Is it unreasonable to have high standards on these issues of usability as an engineer approving designs? Should we really care where the pedestrian signal button is placed? Engineers have an obligation to be “design stewards” of these elements to enhance the user experience, not detract from it.
Does this mean that we should be designing roads to accommodate as high speeds as drivers desire? Not at all! In fact, this principle must be met in conjunction with other urban design principles for integrated design.
Here's a takeaway:
The design of every obstruction, interaction, hazard or access for drivers, cyclists and pedestrians alike should be considered at a detailed engineering design level to ensure that for the majority of reasonable uses, access is not unnecessarily obstructed, slowed, deviated or stopped (outside of parameters designed to achieve these goals).
What are your thoughts? What frustrates you most in the built environment?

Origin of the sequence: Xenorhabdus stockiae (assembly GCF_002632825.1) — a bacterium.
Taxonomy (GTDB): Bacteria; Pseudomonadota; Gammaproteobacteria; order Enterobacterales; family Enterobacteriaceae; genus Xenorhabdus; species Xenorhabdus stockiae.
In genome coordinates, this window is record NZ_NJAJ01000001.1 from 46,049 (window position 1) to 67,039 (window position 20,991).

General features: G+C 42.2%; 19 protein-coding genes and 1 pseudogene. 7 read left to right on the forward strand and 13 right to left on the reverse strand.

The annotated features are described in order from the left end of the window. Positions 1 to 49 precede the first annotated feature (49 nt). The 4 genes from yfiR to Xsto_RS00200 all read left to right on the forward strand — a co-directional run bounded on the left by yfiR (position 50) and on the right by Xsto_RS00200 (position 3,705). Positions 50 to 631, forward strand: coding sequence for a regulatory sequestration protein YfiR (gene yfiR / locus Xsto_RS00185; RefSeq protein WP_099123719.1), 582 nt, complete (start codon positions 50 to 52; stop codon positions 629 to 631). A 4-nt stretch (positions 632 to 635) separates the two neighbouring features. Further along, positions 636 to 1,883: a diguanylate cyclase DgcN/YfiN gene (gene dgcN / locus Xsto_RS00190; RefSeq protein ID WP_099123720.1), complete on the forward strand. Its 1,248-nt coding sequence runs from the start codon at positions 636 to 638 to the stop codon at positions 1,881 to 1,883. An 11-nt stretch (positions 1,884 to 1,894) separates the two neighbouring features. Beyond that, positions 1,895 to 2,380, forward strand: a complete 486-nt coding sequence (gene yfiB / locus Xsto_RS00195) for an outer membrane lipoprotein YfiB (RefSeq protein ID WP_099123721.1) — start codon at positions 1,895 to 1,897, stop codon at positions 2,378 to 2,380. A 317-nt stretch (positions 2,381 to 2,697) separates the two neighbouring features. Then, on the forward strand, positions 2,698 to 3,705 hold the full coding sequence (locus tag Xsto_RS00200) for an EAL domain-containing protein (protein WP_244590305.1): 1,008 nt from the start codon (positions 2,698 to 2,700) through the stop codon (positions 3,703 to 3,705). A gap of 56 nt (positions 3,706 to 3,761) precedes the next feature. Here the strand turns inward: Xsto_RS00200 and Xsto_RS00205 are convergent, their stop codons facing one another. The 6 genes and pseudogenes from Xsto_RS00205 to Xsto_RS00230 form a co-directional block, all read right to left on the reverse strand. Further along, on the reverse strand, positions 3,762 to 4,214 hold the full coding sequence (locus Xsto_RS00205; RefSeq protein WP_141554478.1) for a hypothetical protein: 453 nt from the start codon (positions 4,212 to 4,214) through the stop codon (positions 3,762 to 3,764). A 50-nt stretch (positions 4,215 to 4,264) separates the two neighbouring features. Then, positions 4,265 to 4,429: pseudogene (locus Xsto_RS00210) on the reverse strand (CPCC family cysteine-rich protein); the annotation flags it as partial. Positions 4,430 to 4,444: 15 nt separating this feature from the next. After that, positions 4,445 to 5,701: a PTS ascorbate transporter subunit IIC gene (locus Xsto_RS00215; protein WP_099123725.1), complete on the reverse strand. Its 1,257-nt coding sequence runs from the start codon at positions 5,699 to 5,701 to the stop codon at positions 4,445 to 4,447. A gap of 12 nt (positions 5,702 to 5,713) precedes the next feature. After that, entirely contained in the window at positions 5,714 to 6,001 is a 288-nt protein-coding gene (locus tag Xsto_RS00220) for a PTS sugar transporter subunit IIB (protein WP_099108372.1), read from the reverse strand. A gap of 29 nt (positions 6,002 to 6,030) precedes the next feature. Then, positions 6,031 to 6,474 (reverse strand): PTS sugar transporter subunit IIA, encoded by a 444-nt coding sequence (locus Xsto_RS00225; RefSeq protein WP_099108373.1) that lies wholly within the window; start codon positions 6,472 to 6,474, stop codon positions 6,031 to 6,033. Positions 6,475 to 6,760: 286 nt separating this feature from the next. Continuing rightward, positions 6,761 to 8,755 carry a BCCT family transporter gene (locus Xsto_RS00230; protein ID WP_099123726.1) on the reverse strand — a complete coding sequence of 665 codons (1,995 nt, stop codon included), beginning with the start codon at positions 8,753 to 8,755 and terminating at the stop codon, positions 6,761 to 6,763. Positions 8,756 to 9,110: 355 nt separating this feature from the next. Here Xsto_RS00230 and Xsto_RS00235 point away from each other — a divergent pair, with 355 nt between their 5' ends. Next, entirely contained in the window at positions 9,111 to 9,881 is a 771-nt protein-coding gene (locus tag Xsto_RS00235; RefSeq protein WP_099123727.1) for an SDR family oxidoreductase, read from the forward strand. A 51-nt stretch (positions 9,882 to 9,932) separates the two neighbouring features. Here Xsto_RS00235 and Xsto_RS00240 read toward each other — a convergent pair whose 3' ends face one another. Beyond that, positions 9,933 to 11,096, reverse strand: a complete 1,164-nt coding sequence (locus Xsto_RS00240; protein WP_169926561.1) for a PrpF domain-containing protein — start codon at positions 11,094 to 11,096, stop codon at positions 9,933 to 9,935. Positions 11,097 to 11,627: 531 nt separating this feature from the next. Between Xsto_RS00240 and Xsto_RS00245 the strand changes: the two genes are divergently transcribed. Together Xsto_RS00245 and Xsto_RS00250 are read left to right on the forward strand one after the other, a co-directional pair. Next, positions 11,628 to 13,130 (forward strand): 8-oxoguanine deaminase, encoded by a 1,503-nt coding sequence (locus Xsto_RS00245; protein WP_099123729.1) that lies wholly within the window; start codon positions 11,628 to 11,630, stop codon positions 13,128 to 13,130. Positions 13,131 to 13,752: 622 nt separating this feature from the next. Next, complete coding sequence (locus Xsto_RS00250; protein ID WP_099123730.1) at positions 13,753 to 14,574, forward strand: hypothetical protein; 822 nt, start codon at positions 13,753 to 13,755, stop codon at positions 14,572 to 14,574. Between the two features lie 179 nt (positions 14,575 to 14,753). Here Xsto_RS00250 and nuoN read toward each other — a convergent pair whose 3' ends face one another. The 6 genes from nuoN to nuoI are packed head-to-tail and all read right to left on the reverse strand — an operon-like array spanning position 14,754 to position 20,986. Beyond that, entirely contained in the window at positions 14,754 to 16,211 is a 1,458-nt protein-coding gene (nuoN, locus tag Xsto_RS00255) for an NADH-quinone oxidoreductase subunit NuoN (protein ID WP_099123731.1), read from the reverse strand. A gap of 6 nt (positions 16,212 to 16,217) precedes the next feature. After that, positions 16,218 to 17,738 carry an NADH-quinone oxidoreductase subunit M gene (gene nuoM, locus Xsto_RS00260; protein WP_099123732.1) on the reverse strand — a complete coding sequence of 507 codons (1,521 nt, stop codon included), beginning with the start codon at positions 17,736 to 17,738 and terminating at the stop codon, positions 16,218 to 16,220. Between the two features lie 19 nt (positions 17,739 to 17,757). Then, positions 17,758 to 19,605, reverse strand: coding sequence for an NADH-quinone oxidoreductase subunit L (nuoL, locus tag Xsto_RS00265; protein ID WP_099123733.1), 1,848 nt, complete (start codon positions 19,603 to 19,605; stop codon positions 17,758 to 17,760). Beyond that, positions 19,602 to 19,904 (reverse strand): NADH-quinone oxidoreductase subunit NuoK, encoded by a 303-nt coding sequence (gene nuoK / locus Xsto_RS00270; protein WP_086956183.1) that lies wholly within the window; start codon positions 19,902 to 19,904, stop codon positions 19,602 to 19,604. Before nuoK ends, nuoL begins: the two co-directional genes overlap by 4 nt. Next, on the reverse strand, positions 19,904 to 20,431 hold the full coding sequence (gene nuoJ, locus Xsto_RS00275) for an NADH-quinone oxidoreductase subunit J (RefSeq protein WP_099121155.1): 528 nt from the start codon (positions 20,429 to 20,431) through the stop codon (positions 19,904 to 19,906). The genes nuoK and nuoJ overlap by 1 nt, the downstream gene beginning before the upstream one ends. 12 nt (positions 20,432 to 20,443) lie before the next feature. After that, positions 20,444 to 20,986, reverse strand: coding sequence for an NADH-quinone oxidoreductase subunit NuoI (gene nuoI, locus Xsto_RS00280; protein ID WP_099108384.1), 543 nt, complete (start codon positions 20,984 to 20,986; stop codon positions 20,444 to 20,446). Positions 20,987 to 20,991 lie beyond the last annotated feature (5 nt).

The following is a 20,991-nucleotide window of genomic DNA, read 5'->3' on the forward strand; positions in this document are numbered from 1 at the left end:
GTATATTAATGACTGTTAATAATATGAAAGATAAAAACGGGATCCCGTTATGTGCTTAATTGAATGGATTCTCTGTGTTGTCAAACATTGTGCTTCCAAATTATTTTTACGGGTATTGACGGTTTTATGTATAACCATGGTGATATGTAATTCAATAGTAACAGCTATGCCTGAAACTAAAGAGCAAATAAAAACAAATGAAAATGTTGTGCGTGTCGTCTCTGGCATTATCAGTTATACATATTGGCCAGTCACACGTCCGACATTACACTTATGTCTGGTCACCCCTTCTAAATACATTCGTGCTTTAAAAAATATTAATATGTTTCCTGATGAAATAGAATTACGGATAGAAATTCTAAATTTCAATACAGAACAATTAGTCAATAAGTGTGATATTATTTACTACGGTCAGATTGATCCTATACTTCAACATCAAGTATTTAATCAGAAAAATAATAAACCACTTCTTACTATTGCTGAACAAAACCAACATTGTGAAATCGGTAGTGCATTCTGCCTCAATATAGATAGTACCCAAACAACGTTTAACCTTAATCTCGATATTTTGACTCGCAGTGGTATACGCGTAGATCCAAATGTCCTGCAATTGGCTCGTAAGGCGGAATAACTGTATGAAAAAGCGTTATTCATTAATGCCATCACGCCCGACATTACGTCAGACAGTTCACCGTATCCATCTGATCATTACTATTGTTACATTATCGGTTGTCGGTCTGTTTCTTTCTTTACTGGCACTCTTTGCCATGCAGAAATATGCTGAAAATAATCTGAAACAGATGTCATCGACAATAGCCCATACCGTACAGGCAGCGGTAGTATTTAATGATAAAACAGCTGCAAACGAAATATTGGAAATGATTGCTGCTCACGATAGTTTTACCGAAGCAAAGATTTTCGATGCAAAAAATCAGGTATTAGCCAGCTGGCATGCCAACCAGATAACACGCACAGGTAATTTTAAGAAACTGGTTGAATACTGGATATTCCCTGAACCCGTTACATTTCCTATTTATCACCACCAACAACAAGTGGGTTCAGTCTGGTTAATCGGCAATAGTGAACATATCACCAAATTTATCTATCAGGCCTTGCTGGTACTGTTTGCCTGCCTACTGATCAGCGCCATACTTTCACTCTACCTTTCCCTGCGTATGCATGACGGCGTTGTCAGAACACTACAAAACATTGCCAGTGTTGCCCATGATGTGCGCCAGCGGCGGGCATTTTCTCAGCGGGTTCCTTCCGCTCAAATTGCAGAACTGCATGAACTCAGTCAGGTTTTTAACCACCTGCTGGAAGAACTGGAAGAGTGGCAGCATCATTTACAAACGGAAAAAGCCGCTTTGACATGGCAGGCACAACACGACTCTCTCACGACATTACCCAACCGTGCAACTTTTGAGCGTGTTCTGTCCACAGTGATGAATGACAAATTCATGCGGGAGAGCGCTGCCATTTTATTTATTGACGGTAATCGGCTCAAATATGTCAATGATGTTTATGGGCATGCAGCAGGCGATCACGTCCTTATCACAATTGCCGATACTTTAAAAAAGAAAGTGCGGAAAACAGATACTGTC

Our backyard in Langley had a fence, a tall fence. It wasn’t just a backyard either, it was a side yard and even fronted the street on one section. The fence was imposing, and as added protection, there was a hedge on the street side of the fence. The fence, in this instance was really a defence, a way to keep out invaders and increase privacy.
Our previous home, (in Castlegar) on 3/4 of an acre in the suburbs of a rural town had a 4′ wire fence designed to keep dogs in (or out) and deter other wildlife. Our neighbours were part of our life, during harvest we would regularly see each other out in the yard picking peaches, apples, vegetables or maintaining the yard. The fence was a delineator, defining ownership, but permitting community.
The trouble with a high solid fence is that you never see your neighbours. Now you might consider that to be the ideal situation for you, but consider that if you were in an emergency situation, and needed help, or there was a natural disaster – you may be forced to work together with your neighbours. So, wouldn’t it be a good idea to share more than just a wave as you drive down the road? Break down those fences, (whether physical or literal) and get to know your neighbours. Strong communities are resilient communities.